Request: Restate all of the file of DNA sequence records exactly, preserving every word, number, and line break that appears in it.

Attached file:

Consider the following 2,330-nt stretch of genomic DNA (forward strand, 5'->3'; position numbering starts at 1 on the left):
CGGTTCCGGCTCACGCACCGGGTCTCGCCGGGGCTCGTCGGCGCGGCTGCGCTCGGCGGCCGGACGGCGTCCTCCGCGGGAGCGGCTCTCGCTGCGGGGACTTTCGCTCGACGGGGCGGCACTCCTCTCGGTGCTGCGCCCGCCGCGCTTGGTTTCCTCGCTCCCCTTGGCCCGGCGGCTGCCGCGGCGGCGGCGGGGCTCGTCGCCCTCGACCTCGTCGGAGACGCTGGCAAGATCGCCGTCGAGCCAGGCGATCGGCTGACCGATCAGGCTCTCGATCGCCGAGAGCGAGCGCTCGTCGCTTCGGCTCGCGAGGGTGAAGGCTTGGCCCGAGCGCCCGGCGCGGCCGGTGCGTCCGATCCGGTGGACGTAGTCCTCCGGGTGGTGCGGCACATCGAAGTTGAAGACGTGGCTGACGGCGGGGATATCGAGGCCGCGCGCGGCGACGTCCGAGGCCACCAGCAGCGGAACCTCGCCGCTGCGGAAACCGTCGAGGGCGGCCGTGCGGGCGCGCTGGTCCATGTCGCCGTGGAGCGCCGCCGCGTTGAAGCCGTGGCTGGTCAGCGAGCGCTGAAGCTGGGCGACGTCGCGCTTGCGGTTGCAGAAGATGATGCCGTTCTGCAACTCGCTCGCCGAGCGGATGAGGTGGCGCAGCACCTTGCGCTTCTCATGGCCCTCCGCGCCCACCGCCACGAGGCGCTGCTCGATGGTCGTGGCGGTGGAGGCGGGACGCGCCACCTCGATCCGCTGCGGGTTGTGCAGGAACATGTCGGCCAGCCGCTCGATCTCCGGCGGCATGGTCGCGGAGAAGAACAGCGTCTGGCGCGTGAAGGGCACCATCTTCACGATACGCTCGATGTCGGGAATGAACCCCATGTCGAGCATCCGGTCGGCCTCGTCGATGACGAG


Consider the following 2,330-nt stretch of genomic DNA (forward strand, 5'->3'; position numbering starts at 1 on the left):
CGGTTCCGGCTCACGCACCGGGTCTCGCCGGGGCTCGTCGGCGCGGCTGCGCTCGGCGGCCGGACGGCGTCCTCCGCGGGAGCGGCTCTCGCTGCGGGGACTTTCGCTCGACGGGGCGGCACTCCTCTCGGTGCTGCGCCCGCCGCGCTTGGTTTCCTCGCTCCCCTTGGCCCGGCGGCTGCCGCGGCGGCGGCGGGGCTCGTCGCCCTCGACCTCGTCGGAGACGCTGGCAAGATCGCCGTCGAGCCAGGCGATCGGCTGACCGATCAGGCTCTCGATCGCCGAGAGCGAGCGCTCGTCGCTTCGGCTCGCGAGGGTGAAGGCTTGGCCCGAGCGCCCGGCGCGGCCGGTGCGTCCGATCCGGTGGACGTAGTCCTCCGGGTGGTGCGGCACATCGAAGTTGAAGACGTGGCTGACGGCGGGGATATCGAGGCCGCGCGCGGCGACGTCCGAGGCCACCAGCAGCGGAACCTCGCCGCTGCGGAAACCGTCGAGGGCGGCCGTGCGGGCGCGCTGGTCCATGTCGCCGTGGAGCGCCGCCGCGTTGAAGCCGTGGCTGGTCAGCGAGCGCTGAAGCTGGGCGACGTCGCGCTTGCGGTTGCAGAAGATGATGCCGTTCTGCAACTCGCTCGCCGAGCGGATGAGGTGGCGCAGCACCTTGCGCTTCTCATGGCCCTCCGCGCCCACCGCCACGAGGCGCTGCTCGATGGTCGTGGCGGTGGAGGCGGGACGCGCCACCTCGATCCGCTGCGGGTTGTGCAGGAACATGTCGGCCAGCCGCTCGATCTCCGGCGGCATGGTCGCGGAGAAGAACAGCGTCTGGCGCGTGAAGGGCACCATCTTCACGATACGCTCGATGTCGGGAATGAACCCCATGTCGAGCATCCGGTCGGCCTCGTCGATGACGAG